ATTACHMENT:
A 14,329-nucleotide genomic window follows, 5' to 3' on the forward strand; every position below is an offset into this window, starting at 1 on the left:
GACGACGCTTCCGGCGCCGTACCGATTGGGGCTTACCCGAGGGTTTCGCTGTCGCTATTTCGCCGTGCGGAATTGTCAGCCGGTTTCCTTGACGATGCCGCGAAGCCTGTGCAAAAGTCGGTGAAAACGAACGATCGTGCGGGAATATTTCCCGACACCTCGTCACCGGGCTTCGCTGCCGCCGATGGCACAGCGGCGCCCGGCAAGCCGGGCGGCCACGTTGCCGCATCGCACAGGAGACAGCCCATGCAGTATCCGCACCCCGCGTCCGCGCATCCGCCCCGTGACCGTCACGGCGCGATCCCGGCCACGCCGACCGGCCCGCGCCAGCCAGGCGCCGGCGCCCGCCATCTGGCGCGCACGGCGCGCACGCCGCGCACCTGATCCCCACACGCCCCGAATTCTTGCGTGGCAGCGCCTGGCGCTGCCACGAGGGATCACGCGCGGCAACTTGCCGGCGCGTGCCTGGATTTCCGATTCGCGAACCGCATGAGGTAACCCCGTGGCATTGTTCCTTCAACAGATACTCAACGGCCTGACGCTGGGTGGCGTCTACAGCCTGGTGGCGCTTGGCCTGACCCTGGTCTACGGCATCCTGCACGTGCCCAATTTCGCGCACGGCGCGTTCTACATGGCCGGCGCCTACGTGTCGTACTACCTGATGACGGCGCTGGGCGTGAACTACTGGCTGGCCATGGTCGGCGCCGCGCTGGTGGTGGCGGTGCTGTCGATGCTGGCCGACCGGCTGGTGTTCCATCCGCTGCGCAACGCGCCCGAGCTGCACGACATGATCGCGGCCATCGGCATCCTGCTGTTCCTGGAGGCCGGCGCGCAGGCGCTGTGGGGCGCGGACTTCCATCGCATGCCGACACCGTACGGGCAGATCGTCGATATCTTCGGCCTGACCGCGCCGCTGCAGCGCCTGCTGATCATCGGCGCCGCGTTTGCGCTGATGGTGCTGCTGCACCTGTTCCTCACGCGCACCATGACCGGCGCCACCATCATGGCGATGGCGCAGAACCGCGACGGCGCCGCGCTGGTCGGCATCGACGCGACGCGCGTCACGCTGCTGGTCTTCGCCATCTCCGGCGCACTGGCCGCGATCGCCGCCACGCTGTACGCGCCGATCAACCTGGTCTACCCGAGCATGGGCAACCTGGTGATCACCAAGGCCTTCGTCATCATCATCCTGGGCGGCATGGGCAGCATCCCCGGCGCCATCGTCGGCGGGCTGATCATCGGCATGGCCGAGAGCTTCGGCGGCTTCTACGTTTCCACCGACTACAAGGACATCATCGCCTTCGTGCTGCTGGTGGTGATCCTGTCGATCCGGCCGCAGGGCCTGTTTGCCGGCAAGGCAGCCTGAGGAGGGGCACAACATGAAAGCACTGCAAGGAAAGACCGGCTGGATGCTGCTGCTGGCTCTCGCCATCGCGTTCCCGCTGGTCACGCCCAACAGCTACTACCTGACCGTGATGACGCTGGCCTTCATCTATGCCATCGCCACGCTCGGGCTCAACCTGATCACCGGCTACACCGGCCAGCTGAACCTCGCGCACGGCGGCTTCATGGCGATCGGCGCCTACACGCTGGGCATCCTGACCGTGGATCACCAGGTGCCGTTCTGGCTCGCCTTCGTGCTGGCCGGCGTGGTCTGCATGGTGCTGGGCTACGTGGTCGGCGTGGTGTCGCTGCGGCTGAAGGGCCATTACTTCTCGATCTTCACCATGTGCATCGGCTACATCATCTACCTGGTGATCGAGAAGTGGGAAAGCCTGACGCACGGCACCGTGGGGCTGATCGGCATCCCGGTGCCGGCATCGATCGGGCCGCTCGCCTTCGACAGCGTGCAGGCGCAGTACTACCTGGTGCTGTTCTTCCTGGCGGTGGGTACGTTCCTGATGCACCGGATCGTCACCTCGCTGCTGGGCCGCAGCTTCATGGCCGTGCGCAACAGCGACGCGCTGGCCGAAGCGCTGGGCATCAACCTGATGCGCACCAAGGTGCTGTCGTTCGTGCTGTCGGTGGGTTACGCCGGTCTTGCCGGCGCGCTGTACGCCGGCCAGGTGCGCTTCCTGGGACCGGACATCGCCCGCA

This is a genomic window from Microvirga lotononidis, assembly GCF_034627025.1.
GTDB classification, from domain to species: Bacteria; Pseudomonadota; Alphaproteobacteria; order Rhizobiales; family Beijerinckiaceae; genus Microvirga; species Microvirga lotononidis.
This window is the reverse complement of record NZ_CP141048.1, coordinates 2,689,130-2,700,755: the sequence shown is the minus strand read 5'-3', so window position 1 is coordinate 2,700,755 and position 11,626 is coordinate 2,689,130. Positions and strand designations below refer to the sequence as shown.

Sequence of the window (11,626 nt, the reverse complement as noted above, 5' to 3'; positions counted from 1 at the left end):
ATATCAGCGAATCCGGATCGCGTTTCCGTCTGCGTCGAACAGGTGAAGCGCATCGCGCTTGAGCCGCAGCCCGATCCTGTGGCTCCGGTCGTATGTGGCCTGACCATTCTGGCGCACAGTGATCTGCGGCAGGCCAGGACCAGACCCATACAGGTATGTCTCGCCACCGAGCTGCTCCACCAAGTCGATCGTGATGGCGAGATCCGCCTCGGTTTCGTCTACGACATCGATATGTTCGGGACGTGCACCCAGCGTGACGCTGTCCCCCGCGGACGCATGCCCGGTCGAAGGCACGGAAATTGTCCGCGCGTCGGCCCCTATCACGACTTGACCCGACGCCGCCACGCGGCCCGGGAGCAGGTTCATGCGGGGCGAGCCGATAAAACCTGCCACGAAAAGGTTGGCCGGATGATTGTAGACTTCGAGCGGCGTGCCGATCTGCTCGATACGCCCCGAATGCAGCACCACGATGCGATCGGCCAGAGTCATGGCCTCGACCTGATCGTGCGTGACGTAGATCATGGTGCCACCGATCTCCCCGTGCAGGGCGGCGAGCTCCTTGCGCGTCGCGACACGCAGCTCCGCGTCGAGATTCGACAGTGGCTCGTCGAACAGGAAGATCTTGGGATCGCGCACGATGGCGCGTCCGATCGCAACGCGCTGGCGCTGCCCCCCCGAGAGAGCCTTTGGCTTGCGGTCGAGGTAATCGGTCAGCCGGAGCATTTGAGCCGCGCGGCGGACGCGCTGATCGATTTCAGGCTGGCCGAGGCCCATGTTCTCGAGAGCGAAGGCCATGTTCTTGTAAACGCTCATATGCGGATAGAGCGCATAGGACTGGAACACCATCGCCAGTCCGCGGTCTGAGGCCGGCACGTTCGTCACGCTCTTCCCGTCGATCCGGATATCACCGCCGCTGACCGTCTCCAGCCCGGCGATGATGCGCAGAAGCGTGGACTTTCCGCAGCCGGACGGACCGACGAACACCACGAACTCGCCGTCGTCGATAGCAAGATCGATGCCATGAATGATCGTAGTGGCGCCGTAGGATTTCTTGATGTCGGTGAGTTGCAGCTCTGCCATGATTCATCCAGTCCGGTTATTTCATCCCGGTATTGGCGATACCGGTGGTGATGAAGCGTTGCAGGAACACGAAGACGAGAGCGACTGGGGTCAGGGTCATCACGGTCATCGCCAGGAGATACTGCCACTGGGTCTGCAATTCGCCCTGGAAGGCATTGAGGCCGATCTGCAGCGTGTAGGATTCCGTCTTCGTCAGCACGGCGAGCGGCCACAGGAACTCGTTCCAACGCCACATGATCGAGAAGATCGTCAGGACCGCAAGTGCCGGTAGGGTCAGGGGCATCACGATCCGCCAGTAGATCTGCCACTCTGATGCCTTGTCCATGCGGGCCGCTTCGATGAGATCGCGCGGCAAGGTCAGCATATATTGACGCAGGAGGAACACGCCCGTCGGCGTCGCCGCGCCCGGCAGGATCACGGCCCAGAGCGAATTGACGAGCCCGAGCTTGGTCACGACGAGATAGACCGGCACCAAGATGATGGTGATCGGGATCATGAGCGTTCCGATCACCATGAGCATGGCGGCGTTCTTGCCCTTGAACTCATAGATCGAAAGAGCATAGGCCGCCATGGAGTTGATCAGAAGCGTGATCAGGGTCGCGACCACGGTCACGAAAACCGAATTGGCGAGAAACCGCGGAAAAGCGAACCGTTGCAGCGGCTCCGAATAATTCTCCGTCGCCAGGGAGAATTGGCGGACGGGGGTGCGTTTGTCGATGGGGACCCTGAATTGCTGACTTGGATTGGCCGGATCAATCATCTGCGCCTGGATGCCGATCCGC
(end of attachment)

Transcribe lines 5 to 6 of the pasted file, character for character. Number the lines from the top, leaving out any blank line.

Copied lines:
This window is the reverse complement of record NZ_CP141048.1, coordinates 2,689,130-2,700,755: the sequence shown is the minus strand read 5'-3', so window position 1 is coordinate 2,700,755 and position 11,626 is coordinate 2,689,130. Positions and strand designations below refer to the sequence as shown.

Sequence of the window (11,626 nt, the reverse complement as noted above, 5' to 3'; positions counted from 1 at the left end):